Documentaries often get a bad rap. They're staid, boring, pretentious, and they're often about subjects that could bore your average research librarian, when they're not credulous special pleadings biased toward one improbably belief or another. Cannibal Possession: Heart of Ice looks to upend that reputation, somewhat, focusing on the Canadian legend of the Wendigo, though it retains a scholarly air about itself.
Nathan Carlson is something of an amateur Wendigo expert and researcher, so he was happy to be interviewed by his local paper in 2008, discussing the topic. Just a few days later, a man named Vincent Li, one of whose jobs was delivering that same paper, boarded a bus in Manitoba, attacked a passenger, beheaded him, and ate his flesh. Li later begged to be killed in court. This attack deeply disturbed Carlson, and he felt somewhat to blame, since the attack echoed many aspects of the Wendigo legend, and previous incidents that had been linked to it.
Cannibal Possession then proceeds to recount the details of the Wendigo myth, and other murders that seem to be related. They discuss the Trout Lake case, and the Swift Runner case (which also involved cannibalism), in which the killers reportedly claimed to have been possessed by the Wendigo spirit. Carlson is convinced that there is a connection between these and other "suggestive" cases. Wendigo is discussed as a possible mental condition, a contagious psychosis, a prophecy, and history and myth, all revolving around the bus killing and Carlson's feelings of semi-responsibility for it.
If that's all it was, a series of post hoc ergo propter hoc fallacies and too credulous connecting of perhaps unrelated dots, then the film would have been another conspiratorial failure. But the producers (of whom Carlson is one) chose to bring some actual experts in various fields related to the topic, including anthropologist Robert Brightman, who got his PhD from the University of Chicago, and Dr. Liam Ennis, a forensic psychologist. Geoff Desmoulin from Deadliest Warrior, a biochemical engineer and no slouch himself, also provides some commentary. These three are significantly skeptical about Carlson's ideas, though in a friendly way, and they provide a lot of relevant information and opinion about the Wendigo, particularly Brightman who has studied the belief extensively. Their comments provide a nice counterpoint to the more invested pronouncements of the true believer Carlson.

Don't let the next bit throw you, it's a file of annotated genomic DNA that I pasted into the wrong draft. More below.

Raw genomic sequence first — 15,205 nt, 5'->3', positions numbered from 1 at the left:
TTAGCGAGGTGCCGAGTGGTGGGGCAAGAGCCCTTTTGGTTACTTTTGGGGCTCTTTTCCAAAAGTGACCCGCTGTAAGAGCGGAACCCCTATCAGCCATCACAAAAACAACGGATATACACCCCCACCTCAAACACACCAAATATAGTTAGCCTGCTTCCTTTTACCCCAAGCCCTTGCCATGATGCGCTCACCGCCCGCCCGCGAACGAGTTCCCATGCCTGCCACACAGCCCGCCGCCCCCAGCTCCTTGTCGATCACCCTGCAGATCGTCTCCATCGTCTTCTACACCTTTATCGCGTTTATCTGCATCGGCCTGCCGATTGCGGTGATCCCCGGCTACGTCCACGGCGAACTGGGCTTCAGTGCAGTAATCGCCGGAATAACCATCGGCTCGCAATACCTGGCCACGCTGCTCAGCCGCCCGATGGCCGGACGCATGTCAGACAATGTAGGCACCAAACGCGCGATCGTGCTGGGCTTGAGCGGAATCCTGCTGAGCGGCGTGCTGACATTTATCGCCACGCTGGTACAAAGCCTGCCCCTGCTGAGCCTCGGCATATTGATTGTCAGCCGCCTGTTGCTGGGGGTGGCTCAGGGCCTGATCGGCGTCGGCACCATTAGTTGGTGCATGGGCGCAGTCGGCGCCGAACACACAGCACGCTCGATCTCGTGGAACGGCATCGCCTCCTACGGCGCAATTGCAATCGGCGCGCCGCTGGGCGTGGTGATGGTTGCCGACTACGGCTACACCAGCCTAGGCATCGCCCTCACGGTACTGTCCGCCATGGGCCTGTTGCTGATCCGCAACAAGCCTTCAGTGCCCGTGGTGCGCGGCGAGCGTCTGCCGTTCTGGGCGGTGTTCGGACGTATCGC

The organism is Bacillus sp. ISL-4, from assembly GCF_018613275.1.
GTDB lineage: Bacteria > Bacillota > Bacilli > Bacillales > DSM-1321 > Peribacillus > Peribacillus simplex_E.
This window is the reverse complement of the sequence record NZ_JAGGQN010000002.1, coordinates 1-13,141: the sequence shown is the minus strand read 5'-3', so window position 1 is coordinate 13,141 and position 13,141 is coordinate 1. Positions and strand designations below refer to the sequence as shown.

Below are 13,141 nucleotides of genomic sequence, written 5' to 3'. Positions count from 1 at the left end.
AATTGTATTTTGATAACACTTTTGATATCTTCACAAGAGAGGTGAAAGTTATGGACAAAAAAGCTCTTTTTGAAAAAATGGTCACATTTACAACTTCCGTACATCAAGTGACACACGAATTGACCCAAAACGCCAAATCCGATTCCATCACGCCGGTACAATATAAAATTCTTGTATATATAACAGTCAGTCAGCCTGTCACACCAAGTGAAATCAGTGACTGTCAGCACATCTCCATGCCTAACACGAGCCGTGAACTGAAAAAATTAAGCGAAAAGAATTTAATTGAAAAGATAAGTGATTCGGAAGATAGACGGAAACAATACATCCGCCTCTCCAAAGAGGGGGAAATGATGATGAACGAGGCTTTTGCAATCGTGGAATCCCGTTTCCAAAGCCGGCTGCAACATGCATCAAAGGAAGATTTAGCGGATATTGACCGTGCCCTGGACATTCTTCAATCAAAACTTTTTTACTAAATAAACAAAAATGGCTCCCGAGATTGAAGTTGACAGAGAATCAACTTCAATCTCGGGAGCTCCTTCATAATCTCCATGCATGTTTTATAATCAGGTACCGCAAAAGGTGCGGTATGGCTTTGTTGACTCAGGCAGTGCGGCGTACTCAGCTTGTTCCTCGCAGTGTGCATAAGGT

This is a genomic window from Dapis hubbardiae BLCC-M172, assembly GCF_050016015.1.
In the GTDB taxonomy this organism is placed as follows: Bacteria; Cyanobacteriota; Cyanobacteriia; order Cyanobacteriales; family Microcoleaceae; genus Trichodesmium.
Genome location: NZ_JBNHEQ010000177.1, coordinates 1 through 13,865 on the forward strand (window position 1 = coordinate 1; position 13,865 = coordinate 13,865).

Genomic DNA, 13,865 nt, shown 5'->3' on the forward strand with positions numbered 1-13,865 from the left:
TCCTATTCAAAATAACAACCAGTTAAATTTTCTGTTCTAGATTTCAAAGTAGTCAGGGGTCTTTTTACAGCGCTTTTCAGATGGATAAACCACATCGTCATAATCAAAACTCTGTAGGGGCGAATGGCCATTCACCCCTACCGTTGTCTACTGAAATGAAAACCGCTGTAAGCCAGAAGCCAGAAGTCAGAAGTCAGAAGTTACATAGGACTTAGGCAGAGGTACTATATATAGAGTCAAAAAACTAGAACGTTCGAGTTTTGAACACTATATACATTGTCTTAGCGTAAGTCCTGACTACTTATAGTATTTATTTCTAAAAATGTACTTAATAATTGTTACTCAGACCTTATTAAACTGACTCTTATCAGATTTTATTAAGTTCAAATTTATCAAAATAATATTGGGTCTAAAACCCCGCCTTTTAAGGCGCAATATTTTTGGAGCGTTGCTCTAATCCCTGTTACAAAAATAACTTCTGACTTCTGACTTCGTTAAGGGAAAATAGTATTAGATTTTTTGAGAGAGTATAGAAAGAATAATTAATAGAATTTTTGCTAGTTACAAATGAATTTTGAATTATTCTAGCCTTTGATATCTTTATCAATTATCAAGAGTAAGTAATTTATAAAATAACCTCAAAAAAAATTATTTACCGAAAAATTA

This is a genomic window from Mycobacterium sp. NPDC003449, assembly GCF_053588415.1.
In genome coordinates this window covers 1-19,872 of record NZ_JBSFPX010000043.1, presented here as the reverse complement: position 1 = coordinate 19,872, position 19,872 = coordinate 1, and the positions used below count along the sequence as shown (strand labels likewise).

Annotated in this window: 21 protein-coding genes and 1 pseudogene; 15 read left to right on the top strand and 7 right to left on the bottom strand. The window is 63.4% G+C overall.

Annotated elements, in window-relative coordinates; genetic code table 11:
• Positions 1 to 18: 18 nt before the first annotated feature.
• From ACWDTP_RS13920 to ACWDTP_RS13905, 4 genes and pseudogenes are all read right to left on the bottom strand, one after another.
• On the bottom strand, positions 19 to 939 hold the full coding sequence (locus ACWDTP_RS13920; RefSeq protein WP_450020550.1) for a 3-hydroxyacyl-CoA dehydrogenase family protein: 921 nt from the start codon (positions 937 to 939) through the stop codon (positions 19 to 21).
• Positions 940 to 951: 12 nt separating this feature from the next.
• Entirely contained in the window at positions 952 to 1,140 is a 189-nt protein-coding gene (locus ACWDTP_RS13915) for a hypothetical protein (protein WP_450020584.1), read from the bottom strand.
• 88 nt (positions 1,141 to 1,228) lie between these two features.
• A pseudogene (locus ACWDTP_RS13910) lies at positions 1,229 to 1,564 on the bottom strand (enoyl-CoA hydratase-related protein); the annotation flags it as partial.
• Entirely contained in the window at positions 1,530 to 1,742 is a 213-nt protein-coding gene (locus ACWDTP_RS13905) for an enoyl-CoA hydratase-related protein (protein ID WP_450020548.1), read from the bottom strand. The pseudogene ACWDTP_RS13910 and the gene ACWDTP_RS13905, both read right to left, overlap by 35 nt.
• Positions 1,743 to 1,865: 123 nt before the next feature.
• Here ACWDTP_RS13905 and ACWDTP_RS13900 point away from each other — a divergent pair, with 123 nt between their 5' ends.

While the other commentators don't tend to agree with Carlson, except perhaps pop historian Mike Dash, they all seem to like him and be kindly inclined toward him. They aren't out to tear down his beliefs or undercut him, just point out their own opinions without malice. And Carlson is a likeable and engaging fellow, and even if you don't believe what he believes, he tells a compelling story. When you've finished watching the film, you might not be more inclined to believe in the Wendigo, but you'll certainly know a lot more about it.
That said, the film does tend to be a bit listless at times, and it's difficult to see the point of the endeavor. The connection between Carlson and the bus killing is tenuous at best, and that is the lynch pin that holds the narrative together, leaving the film feeling light and disconnected. Regardless, it holds the attention, and provides an awful lot of information about an interesting legend. Recommended.